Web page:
Soon enough, I checked messages on my phone and discovered that my family was fine; while this was the mall that we went to every weekend for grocery shopping and other errands, by some divine stroke of luck, this was the one weekend none of my family members needed to go. Yet, there were others I knew in the area... friends, family friends, people I went to school with. I remember being shocked as I saw one of my family friends fleeing the scene covered in blood. (Here's his story A Survivor's Story) The news and the horror didn't fade... this was a multi day operation, and so many lives were lost. I remember toward the end hearing that some of the rescue forces were actually prolonging the situation, and looting the mall. It sickened me. The whole thing sickened me. I was numb for days, and couldn't understand how I was expected to function normally. Yet, I went to class. I went to work. Most of my closest friends and mentors knew what was going on, and were such a great source of support. I don't think I'd have made it through that week sane without them.
While those closest to me in Sewanee held me through what was going on, it was still strange to be so far from home in a place where most people didn't know what was going on. Or if they did, they had no idea how close to home it hit. When I meet new people now and tell them I'm from Kenya, they still ask about Westgate.
I remember when I heard that the situation was over, I went into the chapel on campus and sat still for about a half hour. At some point, it felt like the tears wouldn't stop and the healing would never begin.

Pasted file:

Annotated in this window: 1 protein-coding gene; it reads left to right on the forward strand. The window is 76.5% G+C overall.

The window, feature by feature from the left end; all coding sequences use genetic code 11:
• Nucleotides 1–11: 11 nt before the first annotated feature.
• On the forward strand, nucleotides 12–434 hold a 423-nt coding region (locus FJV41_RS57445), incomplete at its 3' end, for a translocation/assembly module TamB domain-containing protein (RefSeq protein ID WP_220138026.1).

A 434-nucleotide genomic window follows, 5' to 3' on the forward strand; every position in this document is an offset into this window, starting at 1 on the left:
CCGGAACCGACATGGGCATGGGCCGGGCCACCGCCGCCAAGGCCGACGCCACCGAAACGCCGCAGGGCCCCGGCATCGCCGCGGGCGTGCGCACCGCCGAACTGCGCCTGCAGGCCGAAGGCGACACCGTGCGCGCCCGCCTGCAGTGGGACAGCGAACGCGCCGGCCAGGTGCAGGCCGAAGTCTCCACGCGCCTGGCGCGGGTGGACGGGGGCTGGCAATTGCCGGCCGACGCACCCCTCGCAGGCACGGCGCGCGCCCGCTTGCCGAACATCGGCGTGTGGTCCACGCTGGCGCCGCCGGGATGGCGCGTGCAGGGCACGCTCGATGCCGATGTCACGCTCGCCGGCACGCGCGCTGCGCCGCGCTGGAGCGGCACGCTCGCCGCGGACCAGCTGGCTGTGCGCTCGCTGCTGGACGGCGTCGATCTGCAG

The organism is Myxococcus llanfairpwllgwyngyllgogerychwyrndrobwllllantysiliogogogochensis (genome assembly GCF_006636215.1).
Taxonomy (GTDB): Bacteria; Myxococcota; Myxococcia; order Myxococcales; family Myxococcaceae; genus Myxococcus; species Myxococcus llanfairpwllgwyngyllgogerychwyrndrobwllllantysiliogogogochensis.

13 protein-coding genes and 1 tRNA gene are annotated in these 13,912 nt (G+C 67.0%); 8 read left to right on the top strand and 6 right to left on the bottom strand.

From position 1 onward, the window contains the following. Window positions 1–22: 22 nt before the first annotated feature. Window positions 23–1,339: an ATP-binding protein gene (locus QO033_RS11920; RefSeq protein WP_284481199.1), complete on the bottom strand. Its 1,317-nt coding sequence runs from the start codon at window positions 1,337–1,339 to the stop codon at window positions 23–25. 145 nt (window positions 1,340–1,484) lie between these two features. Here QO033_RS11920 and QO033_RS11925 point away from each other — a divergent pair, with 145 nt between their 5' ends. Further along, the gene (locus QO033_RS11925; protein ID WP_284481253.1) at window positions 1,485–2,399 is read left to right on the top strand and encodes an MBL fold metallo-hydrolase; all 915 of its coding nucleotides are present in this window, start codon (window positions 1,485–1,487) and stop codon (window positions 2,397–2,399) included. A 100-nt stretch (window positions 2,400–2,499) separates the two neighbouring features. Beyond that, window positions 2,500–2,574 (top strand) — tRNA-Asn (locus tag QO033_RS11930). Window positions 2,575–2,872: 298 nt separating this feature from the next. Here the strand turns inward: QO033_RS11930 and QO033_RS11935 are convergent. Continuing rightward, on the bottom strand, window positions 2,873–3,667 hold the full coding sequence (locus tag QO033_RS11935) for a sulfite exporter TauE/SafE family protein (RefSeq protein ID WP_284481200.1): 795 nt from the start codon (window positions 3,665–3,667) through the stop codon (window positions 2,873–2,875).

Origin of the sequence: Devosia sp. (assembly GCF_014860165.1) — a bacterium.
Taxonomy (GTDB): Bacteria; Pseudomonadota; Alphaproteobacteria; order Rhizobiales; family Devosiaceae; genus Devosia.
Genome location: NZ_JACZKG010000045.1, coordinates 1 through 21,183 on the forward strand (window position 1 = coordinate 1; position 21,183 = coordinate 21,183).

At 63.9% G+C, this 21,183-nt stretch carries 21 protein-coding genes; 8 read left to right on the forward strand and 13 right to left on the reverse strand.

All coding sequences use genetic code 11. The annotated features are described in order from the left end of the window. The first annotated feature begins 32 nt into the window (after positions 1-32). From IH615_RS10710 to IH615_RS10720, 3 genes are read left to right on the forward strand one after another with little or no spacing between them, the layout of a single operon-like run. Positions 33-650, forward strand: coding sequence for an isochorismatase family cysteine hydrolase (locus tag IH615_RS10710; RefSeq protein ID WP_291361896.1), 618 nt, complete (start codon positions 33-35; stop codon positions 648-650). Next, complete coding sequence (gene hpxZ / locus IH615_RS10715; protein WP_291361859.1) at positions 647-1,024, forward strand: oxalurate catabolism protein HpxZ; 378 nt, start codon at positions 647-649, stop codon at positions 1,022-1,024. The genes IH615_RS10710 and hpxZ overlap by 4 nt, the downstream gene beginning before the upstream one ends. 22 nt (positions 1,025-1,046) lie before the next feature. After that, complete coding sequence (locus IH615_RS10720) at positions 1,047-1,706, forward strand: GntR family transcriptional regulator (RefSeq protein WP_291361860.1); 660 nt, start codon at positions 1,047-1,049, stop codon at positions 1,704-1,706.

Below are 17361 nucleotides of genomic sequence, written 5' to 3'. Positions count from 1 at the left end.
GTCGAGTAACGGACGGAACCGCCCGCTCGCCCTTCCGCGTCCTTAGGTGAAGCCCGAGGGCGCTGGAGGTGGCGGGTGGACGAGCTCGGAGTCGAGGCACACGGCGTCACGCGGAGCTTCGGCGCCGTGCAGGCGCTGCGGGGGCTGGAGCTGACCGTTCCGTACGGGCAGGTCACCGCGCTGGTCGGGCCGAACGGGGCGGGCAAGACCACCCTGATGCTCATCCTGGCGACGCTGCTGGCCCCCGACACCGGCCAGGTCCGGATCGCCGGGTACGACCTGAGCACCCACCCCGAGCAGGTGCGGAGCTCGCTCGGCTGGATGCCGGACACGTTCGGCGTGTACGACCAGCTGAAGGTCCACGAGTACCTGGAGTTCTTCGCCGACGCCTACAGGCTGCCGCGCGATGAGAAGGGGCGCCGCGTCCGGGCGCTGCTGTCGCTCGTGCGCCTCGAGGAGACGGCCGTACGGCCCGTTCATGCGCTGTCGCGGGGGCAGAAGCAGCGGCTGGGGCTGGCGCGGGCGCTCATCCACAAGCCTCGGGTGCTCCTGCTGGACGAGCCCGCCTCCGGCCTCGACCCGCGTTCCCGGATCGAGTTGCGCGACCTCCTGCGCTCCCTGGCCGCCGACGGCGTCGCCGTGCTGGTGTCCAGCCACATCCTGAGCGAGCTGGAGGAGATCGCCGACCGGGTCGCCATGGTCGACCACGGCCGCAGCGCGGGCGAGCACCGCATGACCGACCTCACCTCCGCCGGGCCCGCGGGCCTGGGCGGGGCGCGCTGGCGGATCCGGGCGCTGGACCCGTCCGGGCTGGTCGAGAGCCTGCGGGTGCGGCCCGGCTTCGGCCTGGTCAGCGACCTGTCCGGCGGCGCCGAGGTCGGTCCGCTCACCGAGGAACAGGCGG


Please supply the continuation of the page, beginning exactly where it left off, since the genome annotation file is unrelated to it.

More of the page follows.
But it did. What amazed and humbled me about this tragedy is the way it brought ordinary Kenyans together. Hindu, Muslim, Sikh, Christian, no matter where we were, we showed a united front and supported each other. Sure, this isn't always the case. But I do think that to some extent, this unity lasted, and showed us all how something powerful could emerge from something broken. Not just Kenyans, but people the world over showed their support in various ways... by holding candlelight vigils, by leaving flowers at the embassy, by checking in, and by doing numerous other things.
I ordered these wristbands for myself, and gave one each to one of my sisters and one of my best friends. I guess I hoped that they would serve as a reminder of how strong Kenyans can be, and how important it is to appreciate life, and they do.
It's been a year now, and it's still scary to think about. We lost a lot of innocent lives who didn't deserve to go that way. We're still healing from what happened, and it's going to be a long process. Westgate is boarded up and lies still as a grim reminder of the horrific events of that week. But I have faith in us. I have faith in Kenyans and our greater community.
The first verse of the Kenyan national anthem reads (in Kiswahili):
Ee Mungu nguvu yetu
Ilete baraka kwetu
Haki iwe ngao na mlinzi
Natukae na Undugu
Amani na uhuru
Raha tupate na ustawi.
O God of all creation
Bless this our land and nation
Justice be our shield and defender
May we dwell in unity
Peace and liberty
Plenty be found within our borders.
I ask those of you who can to please light a candle in remembrance of those we lost that day. Thanks for all your support! Kudos to all the heroes who selflessly saved and protected so many that day.
We Are One. Najivunia kuwa mkenya!
Liked this post? Don't forget to post a comment, reach out to me via Twitter @roshwalia or follow this blog!